2009 Gramercy Walla Walla Valley Syrah

SKU #1076581 94 points Wine & Spirits

 Purple and spicy at first, with aromas of boysenberry and sassafras, this wine yields a mild gamey note with air—a marker, perhaps, of Les Collines, the vineyard contributing 95 percent of this wine. After a day it takes on Syrah’s wilder side, smelling of kid leather and smoked tomato, the savory elements mingling with sweet black fig for a wine of uncommon sensuality, showing the generous warmth of Walla Walla sunshine in a tight frame. Ideal with a smoked pork shop.  (2/2012)

94 points Wine Spectator

 *Highly Recommended* Supple, slinky and opulent, with black olive, oatmeal and mace overtones to the tightly knit blackberry and plum fruit, getting spicier as the finish persists. Drink now through 2019.  (10/2011)

92 points Robert Parker's Wine Advocate

 The 2009 Syrah Walla Walla Valley was sourced mostly from the Les Collines Vineyard. A brooding bouquet offers up notes of smoked meat, game, lavender, pepper, plum, and blueberry. On the palate it reveals a sense of elegance, excellent grip and volume, and enough stuffing to evolve for 2-3 years. It will provide optimum drinking from 2013 to 2024. (JM)  (8/2011)

92 points Wine Enthusiast

 A very firm and well-structured expression of pure Walla Walla Syrah. There is a core of blueberry and blackberry fruit, amply wrapped in sweetly toasty, smoky oak (despite very little new barrel usage). It finishes clean with the characteristic earthy foundation of Walla Walla Syrah, and a streak of rock and licorice.  (9/2011)

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Price: $54.99
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- One of France's noblest black grape varieties, Syrah is known for its intense and distinctive perfume reminiscent of briar fruit, tar, spice and black pepper and its firm structure. One of few black grape varietals frequently vinified on its own, the best examples of Syrah come from the Northern Rhône, particularly Hermitage, but also Côte-Rôtie, Cornas, Crozes-Hermitage and St-Joseph. These wines are very astringent in their youth, though some Crozes-Hermitage and St-Joseph can be enjoyed young, relatively speaking. Given the requisite patience, though, these wines can reveal amazing complexity and secondary fruit characteristics like plum and blackcurrant as well as subtle hints of smoke and flowers. In the Southern Rhône, Syrah is used to add structure and complexity to wines dominated by Grenache and complemented by Mourvèdre, like the more immediately drinkable Côte du Rhônes, as well as the long-lived wines of Châteauneuf-du-Pape. In recent years, plantings of Syrah have spread throughout the Languedoc-Roussillon where it is produced on its own or blended with other varietals. Outside of France, the most important Syrah growing country is easily Australia, where it is called Shiraz. Quality levels here depend greatly on yields and geography, and the wines range from bold, fruity and easy-drinking to intense and ageable, like the famed Penfolds Grange. Often bottled on its own, in Australia Syrah is also can be blended with Grenache and Mourvèdre, as in the Southern Rhône, and is increasingly combined with Cabernet Sauvignon. Syrah has also been steadily increasing in popularity in California, thanks to a group of advocates called the Rhône Rangers. Its most successful iterations come from the Central and Sonoma Coasts, where winemakers are pushing boundaries and creating some incredible wines. In recent years Syrah has also found a number of proponents in Washington State, which is definitely a region to watch for this variety.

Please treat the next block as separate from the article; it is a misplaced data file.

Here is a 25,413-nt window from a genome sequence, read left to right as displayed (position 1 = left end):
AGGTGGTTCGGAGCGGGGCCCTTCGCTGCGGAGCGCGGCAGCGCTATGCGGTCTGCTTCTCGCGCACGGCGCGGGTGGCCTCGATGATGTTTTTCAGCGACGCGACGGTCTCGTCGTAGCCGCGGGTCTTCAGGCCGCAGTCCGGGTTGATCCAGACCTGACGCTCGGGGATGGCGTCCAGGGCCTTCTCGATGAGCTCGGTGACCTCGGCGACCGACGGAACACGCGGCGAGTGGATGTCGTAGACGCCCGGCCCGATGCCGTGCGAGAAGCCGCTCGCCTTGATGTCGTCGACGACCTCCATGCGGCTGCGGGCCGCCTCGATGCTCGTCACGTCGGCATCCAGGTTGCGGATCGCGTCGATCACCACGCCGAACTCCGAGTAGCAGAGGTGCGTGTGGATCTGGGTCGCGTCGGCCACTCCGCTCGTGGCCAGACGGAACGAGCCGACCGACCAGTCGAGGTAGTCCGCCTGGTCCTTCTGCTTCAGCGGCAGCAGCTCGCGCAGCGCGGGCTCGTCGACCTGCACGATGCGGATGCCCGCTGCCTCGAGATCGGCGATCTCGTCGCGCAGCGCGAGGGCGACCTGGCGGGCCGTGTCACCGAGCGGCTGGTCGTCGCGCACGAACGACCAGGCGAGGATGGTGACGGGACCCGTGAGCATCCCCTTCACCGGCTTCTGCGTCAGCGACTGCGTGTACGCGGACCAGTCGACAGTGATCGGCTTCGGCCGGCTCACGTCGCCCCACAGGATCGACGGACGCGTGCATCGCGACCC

United States

- When people consider domestic wine, they normally think about the state of California. The fine viticultural Region within California, including the Napa Valley, Sonoma, Santa Cruz Mountains, Mendocino and Santa Barbara, are capable of growing grapes of world-class quality. But there's plenty of fabulous wine coming from other states, too. Oregon, Washington and New York are also causing eyebrows (and glassware) to be raised around the world. Click for a list of bestselling items from the United States.


- Washington has become one of the most important wine producing states in the United States, and development continues to grow rapidly. In 1969, when California was exploding as a wine producer, Washington had only two wineries, but by 2000 that number had passed 100. Most of Washington's grape crop goes to uses other than wine. Merlot and Chardonnay have been the most successful in Washington. It's interesting to note that Washington's prime wine regions are located at 46° north, along the same latitude as the legendary French wine districts of Bordeaux and Burgundy. During the summer, Washington averages more than two hours more sunlight each day compared to California.
Alcohol Content (%): 13.9